Sixty-five years ago
Yesterday was the sixty-fifth anniversary of the nuclear attack on Hiroshima. Monday is the anniversary of the Nagasaki bombing. When news of the attacks reached the U.S., the editors of Commonweal (led at that time by Edward Skillin) reacted with disgust:
We had to invent the bomb because the Germans were going to invent the bomb. It was a matter of avoiding our own possible destruction. We had to test the bomb and we tested it in a desert. If we were to threaten the use of it against the Japanese, we could have told them to pick a desert and then go look at the hole. Without warning we dropped it into the middle of a city and then without warning we dropped it into the middle of another city.
And then we said that this bomb could mean the end of civilization if we ever got into a war and everyone started to use it. So that we must keep it a secret. We must keep it as sole property of people who know how to use it. We must keep it the property of peace-loving nations.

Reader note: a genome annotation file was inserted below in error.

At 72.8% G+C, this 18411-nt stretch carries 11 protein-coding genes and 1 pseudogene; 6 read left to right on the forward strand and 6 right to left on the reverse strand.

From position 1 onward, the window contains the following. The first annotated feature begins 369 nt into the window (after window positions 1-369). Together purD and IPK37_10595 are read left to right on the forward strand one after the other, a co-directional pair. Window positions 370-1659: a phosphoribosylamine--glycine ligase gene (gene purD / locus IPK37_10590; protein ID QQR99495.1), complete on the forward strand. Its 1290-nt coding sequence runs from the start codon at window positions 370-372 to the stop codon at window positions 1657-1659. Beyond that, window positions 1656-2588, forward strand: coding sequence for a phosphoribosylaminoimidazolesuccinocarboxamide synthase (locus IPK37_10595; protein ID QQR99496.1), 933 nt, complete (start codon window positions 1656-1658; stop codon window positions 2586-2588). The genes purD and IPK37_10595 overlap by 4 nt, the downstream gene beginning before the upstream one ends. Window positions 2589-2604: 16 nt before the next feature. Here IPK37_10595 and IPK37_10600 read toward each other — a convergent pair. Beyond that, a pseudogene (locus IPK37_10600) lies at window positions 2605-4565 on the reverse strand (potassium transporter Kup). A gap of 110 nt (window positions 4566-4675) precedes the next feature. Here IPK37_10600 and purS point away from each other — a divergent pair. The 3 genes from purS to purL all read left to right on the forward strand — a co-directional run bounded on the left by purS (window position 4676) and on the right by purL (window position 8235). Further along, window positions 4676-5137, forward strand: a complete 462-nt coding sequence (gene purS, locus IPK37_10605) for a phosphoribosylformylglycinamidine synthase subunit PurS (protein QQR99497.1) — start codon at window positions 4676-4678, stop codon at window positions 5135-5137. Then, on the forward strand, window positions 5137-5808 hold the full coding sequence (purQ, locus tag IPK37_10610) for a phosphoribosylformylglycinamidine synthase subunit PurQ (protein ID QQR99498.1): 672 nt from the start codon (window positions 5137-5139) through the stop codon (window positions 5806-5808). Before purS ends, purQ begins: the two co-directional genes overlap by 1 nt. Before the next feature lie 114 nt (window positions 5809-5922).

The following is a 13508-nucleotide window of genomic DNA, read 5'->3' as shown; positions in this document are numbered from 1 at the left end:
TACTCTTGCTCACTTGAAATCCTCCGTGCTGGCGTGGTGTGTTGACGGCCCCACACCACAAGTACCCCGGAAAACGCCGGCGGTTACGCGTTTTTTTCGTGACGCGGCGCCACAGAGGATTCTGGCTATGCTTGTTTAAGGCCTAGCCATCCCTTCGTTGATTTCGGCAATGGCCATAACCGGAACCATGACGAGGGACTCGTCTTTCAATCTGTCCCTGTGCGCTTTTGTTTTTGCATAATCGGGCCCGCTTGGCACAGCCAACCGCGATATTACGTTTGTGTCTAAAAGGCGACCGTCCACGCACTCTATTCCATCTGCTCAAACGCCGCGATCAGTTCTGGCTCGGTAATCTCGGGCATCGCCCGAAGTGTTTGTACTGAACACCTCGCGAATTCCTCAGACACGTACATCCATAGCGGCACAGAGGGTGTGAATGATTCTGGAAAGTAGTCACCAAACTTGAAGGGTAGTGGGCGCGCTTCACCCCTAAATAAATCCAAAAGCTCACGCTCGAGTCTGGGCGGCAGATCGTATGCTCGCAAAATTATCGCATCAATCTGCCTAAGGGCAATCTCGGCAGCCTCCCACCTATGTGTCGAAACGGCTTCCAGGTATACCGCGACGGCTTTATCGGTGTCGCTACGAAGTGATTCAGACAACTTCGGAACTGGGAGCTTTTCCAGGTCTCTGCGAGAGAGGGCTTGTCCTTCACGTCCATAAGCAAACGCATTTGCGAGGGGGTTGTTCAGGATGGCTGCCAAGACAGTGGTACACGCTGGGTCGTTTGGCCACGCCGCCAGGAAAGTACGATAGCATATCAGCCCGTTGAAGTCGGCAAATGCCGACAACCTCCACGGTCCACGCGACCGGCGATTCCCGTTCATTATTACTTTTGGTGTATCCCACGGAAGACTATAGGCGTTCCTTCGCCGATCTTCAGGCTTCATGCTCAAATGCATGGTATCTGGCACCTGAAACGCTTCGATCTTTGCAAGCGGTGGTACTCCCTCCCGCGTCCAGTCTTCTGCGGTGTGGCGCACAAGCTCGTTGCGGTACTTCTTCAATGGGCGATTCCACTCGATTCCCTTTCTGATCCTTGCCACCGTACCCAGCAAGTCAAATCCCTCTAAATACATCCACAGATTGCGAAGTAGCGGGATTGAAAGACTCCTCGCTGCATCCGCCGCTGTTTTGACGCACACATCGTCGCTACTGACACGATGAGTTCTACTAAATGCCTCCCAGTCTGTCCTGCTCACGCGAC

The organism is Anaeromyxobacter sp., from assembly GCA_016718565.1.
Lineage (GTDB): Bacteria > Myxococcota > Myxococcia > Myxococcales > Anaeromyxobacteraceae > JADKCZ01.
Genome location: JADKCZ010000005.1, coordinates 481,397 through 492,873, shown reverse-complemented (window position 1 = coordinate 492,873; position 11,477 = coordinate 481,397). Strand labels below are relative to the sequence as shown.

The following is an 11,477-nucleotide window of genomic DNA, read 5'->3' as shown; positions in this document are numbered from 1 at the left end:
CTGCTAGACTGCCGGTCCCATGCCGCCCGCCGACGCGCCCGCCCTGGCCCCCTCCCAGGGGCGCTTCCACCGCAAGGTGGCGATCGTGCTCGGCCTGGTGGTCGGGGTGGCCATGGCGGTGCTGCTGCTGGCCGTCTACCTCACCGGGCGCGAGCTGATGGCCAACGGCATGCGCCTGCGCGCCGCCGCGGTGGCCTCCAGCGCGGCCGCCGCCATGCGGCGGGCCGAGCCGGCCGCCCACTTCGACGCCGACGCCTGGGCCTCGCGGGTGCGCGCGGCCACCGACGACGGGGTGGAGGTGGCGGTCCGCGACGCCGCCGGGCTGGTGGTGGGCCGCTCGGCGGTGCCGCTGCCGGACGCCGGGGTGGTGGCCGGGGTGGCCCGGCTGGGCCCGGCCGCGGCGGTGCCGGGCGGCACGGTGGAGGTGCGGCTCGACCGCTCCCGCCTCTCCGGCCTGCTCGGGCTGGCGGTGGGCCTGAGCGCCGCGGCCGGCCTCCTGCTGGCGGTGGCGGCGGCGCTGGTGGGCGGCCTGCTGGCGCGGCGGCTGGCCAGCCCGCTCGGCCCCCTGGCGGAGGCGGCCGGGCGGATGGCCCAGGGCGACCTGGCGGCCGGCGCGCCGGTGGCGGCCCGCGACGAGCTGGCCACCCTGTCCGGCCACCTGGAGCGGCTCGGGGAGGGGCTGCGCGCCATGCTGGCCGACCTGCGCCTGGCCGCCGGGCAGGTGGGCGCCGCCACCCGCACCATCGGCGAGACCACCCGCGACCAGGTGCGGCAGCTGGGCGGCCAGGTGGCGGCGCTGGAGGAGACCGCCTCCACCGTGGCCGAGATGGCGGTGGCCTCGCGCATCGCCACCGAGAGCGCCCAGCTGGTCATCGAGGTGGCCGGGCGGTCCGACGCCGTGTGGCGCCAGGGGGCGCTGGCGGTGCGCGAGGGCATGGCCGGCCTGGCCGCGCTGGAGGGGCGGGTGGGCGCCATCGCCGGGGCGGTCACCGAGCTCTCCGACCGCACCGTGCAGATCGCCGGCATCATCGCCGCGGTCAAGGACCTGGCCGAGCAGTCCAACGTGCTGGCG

The argument over whether the bomb was necessary, whether it saved lives in the long run, was just beginning. The long-term effects of exposure to radiation — the hell that survivors of the blast would go on living in — were still unknown. But one thing about which the Commonweal editors were indisputably correct was that the use of nuclear weapons marked a turning point, an entirely new era in warfare and moral calculation, after which “the future of humanity and the atomic bomb” would be an all-consuming subject. Sixty-five years later, we’re still stuck there.
To mark the occasion, we’ve posted a section of that editorial from August 24, 1945, on our Web site: “Horror & Shame.”